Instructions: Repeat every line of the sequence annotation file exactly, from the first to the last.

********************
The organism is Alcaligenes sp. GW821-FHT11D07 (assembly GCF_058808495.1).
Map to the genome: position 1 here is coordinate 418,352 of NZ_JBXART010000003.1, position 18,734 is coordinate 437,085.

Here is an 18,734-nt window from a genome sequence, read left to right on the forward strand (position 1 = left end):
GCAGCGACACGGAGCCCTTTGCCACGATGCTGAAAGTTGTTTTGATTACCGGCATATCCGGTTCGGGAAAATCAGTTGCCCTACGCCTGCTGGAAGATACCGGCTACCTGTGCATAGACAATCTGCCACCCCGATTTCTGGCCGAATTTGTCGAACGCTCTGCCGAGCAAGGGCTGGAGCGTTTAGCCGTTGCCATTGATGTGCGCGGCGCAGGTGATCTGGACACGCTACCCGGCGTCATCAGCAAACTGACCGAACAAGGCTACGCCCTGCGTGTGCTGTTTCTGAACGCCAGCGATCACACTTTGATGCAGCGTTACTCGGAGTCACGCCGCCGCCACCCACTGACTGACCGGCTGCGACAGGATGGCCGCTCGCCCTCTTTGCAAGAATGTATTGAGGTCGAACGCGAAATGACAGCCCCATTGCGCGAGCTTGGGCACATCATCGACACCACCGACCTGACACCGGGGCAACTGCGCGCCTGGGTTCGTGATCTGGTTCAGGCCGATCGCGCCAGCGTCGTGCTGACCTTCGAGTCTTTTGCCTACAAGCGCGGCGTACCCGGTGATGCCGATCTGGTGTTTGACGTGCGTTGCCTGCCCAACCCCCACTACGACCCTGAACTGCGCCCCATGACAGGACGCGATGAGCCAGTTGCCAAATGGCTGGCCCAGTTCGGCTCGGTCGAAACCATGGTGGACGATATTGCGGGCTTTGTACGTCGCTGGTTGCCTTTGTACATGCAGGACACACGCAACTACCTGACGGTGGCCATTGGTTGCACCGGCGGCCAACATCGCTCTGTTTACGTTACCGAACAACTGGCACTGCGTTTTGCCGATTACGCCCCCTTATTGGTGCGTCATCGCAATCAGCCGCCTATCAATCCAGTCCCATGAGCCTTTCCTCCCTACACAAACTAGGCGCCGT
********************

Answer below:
The organism is Alcaligenes sp. GW821-FHT11D07 (assembly GCF_058808495.1).
Map to the genome: position 1 here is coordinate 418,352 of NZ_JBXART010000003.1, position 18,734 is coordinate 437,085.

Here is an 18,734-nt window from a genome sequence, read left to right on the forward strand (position 1 = left end):
GCAGCGACACGGAGCCCTTTGCCACGATGCTGAAAGTTGTTTTGATTACCGGCATATCCGGTTCGGGAAAATCAGTTGCCCTACGCCTGCTGGAAGATACCGGCTACCTGTGCATAGACAATCTGCCACCCCGATTTCTGGCCGAATTTGTCGAACGCTCTGCCGAGCAAGGGCTGGAGCGTTTAGCCGTTGCCATTGATGTGCGCGGCGCAGGTGATCTGGACACGCTACCCGGCGTCATCAGCAAACTGACCGAACAAGGCTACGCCCTGCGTGTGCTGTTTCTGAACGCCAGCGATCACACTTTGATGCAGCGTTACTCGGAGTCACGCCGCCGCCACCCACTGACTGACCGGCTGCGACAGGATGGCCGCTCGCCCTCTTTGCAAGAATGTATTGAGGTCGAACGCGAAATGACAGCCCCATTGCGCGAGCTTGGGCACATCATCGACACCACCGACCTGACACCGGGGCAACTGCGCGCCTGGGTTCGTGATCTGGTTCAGGCCGATCGCGCCAGCGTCGTGCTGACCTTCGAGTCTTTTGCCTACAAGCGCGGCGTACCCGGTGATGCCGATCTGGTGTTTGACGTGCGTTGCCTGCCCAACCCCCACTACGACCCTGAACTGCGCCCCATGACAGGACGCGATGAGCCAGTTGCCAAATGGCTGGCCCAGTTCGGCTCGGTCGAAACCATGGTGGACGATATTGCGGGCTTTGTACGTCGCTGGTTGCCTTTGTACATGCAGGACACACGCAACTACCTGACGGTGGCCATTGGTTGCACCGGCGGCCAACATCGCTCTGTTTACGTTACCGAACAACTGGCACTGCGTTTTGCCGATTACGCCCCCTTATTGGTGCGTCATCGCAATCAGCCGCCTATCAATCCAGTCCCATGAGCCTTTCCTCCCTACACAAACTAGGCGCCGT